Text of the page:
Developing systems for open, transparent and meritocratic recruitment in the emerging federal member states
Setting up functioning, reliable financial systems is an integral part of any state-building process. Systems are, however, worthless, if there are no capable, trained people who can operate and implement them.
The Interim Jubbaland Administration (IJA) recognized that to establish a Ministry of Finance, that can manage and operate both expenditure and revenue activities, they would require assistance with the recruiting process. The Stability Fund engaged a local consulting firm to support the Ministry in recruiting new, capable people to carry out these functions. After agreeing on an initial Ministry of Finance structure, the local company assisted with competitively recruiting 17 staff.
Initial training of the newly recruited civil servants by Stability Fund Advisers occurred in August 2014. Whilst staffing and operating a Ministry of Finance is a critical step to enable the government to manage resources and set priorities, it is not sufficient to enable service delivery to the population. This requires functional ministries staffed by civil servants whose role it is to provide policy advice to government and to implement the government’s priorities.
So how can a civil service be built up from scratch? The starting point has to be an open, merit-based competitive process, where all citizens have the opportunity to participate. To this end, the Stability Fund extended its assistance to help establish a Civil Service Commission (CSC) in each state, where the Commission is charged with administering the competitive recruitment process and establishing the employment conditions of civil servants.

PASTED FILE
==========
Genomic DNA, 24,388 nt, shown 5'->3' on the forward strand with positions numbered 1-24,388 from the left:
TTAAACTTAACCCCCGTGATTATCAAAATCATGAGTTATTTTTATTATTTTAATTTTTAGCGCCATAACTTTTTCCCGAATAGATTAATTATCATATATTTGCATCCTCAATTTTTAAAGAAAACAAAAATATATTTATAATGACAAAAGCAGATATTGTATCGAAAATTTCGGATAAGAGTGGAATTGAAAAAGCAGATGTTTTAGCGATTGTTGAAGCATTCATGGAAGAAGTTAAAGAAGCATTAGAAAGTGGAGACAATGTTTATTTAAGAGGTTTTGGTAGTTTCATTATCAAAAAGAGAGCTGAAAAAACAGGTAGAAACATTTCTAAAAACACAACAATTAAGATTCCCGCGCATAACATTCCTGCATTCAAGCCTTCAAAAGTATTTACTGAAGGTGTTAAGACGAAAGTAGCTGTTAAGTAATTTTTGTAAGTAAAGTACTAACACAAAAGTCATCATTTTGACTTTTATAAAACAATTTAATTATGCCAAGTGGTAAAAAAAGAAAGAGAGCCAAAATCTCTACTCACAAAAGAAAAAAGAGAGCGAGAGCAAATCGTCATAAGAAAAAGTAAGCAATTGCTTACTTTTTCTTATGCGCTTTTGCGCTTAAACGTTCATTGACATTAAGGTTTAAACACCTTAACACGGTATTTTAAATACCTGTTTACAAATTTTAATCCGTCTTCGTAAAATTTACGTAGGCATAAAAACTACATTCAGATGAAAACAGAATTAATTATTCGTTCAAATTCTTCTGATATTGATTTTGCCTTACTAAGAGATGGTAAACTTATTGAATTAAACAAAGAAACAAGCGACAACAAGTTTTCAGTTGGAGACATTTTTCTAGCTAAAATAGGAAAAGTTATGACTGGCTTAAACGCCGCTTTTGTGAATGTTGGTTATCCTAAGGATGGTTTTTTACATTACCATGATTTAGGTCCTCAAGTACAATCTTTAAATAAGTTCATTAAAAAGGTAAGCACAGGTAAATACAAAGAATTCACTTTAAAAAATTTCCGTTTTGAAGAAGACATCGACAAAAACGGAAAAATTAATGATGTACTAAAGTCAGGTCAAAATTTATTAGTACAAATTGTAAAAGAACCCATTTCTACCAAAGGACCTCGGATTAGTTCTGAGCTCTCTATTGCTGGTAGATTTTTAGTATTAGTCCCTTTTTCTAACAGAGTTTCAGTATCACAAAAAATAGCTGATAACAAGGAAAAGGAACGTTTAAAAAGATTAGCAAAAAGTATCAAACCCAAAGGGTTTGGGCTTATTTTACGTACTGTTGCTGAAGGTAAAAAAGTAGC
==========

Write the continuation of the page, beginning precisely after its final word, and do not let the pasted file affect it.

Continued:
The newly established CSCs have already embarked on recruitments for ministries, using a process that meets the World Bank requirement for open recruitment, that in turn will allow each state to access the Recurrent Cost and Reform Financing PHASE II (RCRF II) – project for reimbursement of salary costs rolled out in October 2015. This represents a significant recognition of progress in establishing sound financial and human resource management in each state in Somalia. Access to RCRF II provides the breathing space for each state to fully establish revenue collection capacity to sustain state operation and enhance services to the citizens over time.
There is no question that the circumstances for state formation in Somalia are unique. Starting from nothing meant that reform was not required. In a recent interview with Mohamud Sheikh Ibrahim Liban, the Permanent Secretary of Jubbaland Ministry of Finance, he discussed how this project is central to an effective central government and financial regulation. ‘’[The] Somalia Stability Fund’s support has created hope in bringing legitimacy of the government to the people in Jubbaland, Somalia and the International community.’’
Acknowledgement by successive states that the Jubbaland model was effective allowed for rapid replication of the approach in South West and Galmudug, without dramatic reconfiguration and added cost. Over time each state will modify the system in place as operating experience is gained and specific variations in circumstances emerge.